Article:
Dr. Kelly Elder
Instructor, Avalanche Science
Research Hydrologist, USDA Forest Service, 2000 – present
Faculty, Colorado State University, 1995 – 2000
- B.A. Physical Geography, University of Colorado
- M.A. Physical Geography Hydrology, University of California, Santa Barbara
- Ph.D. Physical Geography Hydrology Statistics, University of California, Santa Barbara
Professional Certifications and Associations
- American Avalanche Association, Certified Instructor
- American Geophysical Union
Dr. Kelly Elder is a research hydrologist with the USDA Forest Service at the Rocky Mountain Research Station in Fort Collins, CO. He studies water distribution and the water yield from mountain snowpacks and his specialty is snow. He has worked to develop information and methods for measuring snowpack properties, distribution of snow cover and water equivalents in alpine and subalpine basins. Dr. Elder’s passion for snow hydrology and mountain climatology can be found in his numerous scholarly articles and professional publications.
In addition to his research efforts, Dr. Elder served as a faculty member for the Colorado State University Watershed Science Program from 1995 – 2000. He has taught courses on snow, avalanches, snow hydrology, physical geography and the geography of water resources.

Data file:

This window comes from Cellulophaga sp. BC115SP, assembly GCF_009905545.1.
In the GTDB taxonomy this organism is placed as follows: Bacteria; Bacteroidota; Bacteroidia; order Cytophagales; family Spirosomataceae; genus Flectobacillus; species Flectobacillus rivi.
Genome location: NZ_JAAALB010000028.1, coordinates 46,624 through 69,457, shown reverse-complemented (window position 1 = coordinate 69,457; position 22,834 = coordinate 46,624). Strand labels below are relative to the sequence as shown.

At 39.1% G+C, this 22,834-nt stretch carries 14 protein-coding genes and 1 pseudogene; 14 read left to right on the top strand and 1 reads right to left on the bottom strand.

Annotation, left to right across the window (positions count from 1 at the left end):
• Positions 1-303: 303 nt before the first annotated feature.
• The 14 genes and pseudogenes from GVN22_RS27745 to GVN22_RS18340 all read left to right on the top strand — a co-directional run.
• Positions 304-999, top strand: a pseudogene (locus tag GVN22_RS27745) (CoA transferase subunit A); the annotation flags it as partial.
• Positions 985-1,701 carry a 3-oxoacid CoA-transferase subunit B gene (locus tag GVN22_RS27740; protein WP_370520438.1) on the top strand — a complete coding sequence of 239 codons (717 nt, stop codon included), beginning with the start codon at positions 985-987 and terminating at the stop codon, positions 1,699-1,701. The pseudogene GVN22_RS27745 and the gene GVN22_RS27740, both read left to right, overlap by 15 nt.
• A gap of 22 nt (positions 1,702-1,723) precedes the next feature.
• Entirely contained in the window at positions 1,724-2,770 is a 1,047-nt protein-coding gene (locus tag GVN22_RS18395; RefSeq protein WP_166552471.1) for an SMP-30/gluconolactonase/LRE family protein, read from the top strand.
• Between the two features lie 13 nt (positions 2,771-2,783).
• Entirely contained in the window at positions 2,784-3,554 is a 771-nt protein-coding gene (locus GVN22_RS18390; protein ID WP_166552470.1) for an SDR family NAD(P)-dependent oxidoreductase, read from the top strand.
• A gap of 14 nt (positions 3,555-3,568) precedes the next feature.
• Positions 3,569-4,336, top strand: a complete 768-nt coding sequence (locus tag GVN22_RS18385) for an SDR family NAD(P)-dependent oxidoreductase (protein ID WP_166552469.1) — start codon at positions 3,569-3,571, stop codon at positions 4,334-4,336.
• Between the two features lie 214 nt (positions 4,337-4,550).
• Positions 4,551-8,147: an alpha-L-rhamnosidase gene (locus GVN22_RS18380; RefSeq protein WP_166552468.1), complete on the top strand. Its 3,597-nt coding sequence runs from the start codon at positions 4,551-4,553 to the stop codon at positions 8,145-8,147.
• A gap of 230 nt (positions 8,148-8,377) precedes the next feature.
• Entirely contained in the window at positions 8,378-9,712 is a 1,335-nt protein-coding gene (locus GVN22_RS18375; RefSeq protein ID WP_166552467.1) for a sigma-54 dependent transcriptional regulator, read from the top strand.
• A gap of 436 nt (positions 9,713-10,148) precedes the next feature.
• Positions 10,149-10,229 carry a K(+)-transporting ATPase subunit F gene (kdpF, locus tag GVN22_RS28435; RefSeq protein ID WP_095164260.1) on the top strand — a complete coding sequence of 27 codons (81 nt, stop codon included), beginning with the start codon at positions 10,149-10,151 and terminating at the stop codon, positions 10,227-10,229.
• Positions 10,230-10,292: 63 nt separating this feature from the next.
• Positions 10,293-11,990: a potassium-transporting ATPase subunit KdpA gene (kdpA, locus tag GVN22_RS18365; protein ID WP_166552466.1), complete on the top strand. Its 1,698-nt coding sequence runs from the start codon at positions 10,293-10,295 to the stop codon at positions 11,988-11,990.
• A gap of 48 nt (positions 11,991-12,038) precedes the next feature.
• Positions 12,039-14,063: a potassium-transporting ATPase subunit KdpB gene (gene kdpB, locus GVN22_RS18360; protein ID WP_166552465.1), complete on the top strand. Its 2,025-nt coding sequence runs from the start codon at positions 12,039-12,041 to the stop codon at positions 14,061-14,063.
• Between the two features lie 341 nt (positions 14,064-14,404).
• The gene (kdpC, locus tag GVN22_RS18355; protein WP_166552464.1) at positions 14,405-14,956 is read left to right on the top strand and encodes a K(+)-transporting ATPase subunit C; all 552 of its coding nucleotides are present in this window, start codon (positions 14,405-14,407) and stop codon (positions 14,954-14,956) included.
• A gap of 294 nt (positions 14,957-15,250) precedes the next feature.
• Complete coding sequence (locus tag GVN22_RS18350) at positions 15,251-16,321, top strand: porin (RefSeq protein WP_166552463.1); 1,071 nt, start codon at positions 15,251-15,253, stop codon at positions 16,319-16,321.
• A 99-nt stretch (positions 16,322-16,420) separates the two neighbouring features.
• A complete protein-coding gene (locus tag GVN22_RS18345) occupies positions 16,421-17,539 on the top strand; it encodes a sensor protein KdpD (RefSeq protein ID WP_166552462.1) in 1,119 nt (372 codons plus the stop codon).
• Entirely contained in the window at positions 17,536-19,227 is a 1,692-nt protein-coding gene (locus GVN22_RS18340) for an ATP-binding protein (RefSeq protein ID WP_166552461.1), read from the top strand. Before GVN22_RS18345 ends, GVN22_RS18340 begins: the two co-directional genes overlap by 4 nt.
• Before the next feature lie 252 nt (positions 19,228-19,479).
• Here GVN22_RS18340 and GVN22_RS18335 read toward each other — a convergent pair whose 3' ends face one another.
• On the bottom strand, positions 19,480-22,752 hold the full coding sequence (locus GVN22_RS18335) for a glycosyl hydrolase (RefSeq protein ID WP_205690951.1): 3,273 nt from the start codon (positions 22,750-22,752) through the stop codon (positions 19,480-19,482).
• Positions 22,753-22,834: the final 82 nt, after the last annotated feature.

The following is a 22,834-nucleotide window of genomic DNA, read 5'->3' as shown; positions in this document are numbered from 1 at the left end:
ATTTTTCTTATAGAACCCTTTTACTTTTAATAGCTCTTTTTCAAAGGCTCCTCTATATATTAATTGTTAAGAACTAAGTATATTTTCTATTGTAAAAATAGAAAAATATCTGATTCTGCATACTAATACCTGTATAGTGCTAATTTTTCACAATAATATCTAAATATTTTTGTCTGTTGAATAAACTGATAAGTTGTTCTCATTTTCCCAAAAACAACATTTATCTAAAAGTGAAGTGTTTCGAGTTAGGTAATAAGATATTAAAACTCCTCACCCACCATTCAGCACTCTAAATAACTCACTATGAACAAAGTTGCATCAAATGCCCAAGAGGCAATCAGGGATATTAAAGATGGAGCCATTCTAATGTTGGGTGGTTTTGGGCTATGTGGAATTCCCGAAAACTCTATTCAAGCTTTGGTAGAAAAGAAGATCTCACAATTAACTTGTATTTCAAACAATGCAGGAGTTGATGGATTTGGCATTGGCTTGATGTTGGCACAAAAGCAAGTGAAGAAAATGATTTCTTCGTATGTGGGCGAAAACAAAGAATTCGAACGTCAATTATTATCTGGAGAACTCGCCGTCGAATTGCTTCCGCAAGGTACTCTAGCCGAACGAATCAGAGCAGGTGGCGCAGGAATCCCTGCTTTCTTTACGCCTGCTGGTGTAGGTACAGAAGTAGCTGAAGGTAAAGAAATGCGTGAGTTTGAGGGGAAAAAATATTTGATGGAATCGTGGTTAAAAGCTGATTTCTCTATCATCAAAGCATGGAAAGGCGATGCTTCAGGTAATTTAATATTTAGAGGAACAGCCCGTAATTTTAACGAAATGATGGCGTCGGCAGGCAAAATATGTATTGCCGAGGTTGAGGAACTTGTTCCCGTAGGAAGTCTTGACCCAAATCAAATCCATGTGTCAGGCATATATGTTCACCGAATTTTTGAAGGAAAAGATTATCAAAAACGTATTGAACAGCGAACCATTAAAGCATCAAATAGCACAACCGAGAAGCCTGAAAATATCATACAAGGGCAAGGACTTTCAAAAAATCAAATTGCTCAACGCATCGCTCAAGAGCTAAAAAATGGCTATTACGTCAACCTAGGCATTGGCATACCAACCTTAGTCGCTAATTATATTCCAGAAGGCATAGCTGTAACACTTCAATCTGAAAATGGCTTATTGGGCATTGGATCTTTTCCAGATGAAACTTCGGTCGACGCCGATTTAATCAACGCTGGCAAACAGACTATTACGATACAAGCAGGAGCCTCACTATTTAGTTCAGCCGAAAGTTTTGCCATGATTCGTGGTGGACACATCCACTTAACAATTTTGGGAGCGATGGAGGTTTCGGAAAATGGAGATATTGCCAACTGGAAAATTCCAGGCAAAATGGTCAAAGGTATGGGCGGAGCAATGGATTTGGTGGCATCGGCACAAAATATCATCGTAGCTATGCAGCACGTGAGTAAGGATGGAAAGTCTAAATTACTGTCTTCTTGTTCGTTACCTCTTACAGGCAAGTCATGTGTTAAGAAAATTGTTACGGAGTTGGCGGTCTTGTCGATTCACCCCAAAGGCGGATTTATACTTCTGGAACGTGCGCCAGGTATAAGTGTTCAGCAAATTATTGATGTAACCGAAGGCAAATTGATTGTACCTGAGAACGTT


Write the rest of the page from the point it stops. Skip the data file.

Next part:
As an expert in the snow science field, Dr. Elder was involved in the development of the Avalanche Science program from concept to curriculum. He hopes that students graduate the program with a fundamental working knowledge that will allow them to pursue careers in the industry and benefit from the hands-on, applied approach.
“The Colorado Mountain College Avalanche Science program is designed to prepare snow and avalanche professionals for career paths in a new comprehensive fashion not available in any other venue.” says Dr. Kelly Elder, “It will change the way we train and prepare people for the professional snow worker industry.”
When he isn’t “buried” in avalanche and hydrology research or teaching students, Dr. Elder enjoys skiing at Arapahoe Basin, and spending time with his children and dogs.